CLEVELAND — Charles Oakley pushed his hands into his pockets and peered at the small photo of himself on the street sign that bore his name. The younger version of himself in the photo was vintage Oakley: the high-top fade, the furrowed brow, the familiar blue and orange of his Knicks jersey.
“Not bad, huh?” Oakley said on an overcast afternoon last week.
A longtime enforcer on a Knicks team that leaned on his ferocious rebounding and lunch-pail attitude through much of the 1990s, Oakley is also a proud son of Cleveland, which honored him recently by feting him with the street sign — Charles Oakley Way — in front of John Hay High School, his alma mater.
When Oakley returned last week it seemed fitting that, just down the block, workers in hard hats were doing construction. Oakley, who still cuts an imposing figure at 52, did not see the symbolism. All he saw was the big mess on his new street.
“They making me look bad!” he said, deadpan.
It was a good time for Oakley to be back in Cleveland. He had tickets that night to see the Cavaliers, who were just months removed from their run to an N.B.A. championship, open their season against the Knicks at Quicken Loans Arena. And the Indians were back in the World Series for the first time in 19 years and looking for their first title since 1948. The success of both teams had the city buzzing, and Oakley was glad to be around it.
“I’ve been through a lot here,” Oakley said. “I’ve seen a lot.”
Oakley splits his time among Cleveland, Atlanta and New York, where he has a studio apartment outside the city. But his 81-year-old mother, Corine, still lives in Cleveland, and he considers the city home. He remembers when downtown bustled.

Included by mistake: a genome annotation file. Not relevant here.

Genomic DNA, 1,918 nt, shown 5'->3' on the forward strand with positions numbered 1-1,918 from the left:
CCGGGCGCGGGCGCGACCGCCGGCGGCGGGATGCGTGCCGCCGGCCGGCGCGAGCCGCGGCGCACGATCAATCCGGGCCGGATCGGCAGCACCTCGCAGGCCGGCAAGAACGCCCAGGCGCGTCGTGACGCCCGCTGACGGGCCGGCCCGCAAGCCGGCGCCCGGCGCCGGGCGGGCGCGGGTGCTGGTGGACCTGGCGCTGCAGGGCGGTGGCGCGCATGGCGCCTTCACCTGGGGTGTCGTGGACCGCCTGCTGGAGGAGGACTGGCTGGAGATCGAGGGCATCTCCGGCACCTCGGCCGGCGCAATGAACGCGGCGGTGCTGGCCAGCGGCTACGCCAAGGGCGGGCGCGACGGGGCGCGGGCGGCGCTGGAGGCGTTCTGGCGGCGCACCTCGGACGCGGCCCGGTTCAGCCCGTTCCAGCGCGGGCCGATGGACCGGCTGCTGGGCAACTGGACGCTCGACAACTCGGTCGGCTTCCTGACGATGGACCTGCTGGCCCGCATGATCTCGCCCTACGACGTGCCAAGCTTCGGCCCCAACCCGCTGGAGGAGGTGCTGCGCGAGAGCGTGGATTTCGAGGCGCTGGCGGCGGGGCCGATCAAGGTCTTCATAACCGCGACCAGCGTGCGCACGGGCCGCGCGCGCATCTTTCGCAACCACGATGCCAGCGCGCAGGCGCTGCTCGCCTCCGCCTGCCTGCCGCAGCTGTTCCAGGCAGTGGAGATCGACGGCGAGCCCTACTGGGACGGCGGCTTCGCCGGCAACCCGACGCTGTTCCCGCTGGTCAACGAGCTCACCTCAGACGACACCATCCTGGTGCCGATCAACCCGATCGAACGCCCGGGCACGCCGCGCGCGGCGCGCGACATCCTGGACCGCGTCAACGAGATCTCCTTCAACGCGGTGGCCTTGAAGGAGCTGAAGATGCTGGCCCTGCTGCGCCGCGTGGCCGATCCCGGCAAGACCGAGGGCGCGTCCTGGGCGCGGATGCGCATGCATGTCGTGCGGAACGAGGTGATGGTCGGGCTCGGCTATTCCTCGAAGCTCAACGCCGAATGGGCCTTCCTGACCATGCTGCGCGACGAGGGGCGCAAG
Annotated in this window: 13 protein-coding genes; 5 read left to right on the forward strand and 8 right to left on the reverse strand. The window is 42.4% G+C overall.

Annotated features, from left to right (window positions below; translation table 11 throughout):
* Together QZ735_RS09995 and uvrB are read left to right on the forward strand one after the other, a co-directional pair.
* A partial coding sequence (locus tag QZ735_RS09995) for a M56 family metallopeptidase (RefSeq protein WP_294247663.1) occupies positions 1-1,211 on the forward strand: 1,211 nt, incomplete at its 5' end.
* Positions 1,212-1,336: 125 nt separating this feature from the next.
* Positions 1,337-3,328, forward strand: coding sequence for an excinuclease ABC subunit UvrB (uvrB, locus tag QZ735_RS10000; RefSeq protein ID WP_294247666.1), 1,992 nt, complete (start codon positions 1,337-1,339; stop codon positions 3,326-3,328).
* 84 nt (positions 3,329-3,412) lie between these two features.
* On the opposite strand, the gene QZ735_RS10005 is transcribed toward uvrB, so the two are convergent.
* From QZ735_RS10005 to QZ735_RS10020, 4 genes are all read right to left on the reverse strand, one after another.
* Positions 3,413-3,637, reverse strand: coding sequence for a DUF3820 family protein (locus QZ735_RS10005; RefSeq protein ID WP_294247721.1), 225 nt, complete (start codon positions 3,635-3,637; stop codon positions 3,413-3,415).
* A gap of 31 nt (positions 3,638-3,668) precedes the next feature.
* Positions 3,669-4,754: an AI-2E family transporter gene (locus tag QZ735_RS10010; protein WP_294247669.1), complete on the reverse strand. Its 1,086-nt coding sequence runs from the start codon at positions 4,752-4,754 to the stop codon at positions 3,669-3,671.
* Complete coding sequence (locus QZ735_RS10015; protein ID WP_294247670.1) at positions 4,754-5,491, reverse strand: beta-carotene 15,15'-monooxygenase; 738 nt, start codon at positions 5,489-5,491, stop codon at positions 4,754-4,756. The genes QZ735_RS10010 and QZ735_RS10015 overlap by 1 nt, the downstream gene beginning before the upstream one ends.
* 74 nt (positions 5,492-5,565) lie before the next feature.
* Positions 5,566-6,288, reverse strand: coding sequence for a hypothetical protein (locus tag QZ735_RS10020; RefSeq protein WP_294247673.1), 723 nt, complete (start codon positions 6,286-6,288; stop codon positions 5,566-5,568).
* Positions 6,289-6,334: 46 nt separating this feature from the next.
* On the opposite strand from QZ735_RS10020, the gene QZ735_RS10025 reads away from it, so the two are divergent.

“The city used to have four legs,” Oakley said. “Now it’s got two and a half.”
As he maneuvered his S.U.V. along Superior Avenue and approached his childhood home on East 123rd Street, Oakley pointed to some of the spots that he frequented as a boy, places that have been replaced or boarded up. The record store. The barbecue joint. The corner market. The barber shop. Back then, he said, the neighborhood was tightknit.
“Everybody looked out for one another,” he said.
Oakley had to catch two buses to his old high school, where he was a star in football and basketball. He also became known for his work ethic, habits that he had picked up from spending time with his grandfather, a farmer in Alabama. Oakley was never known as a leaper. But he worked hard, and rebounding was work, plain and simple.
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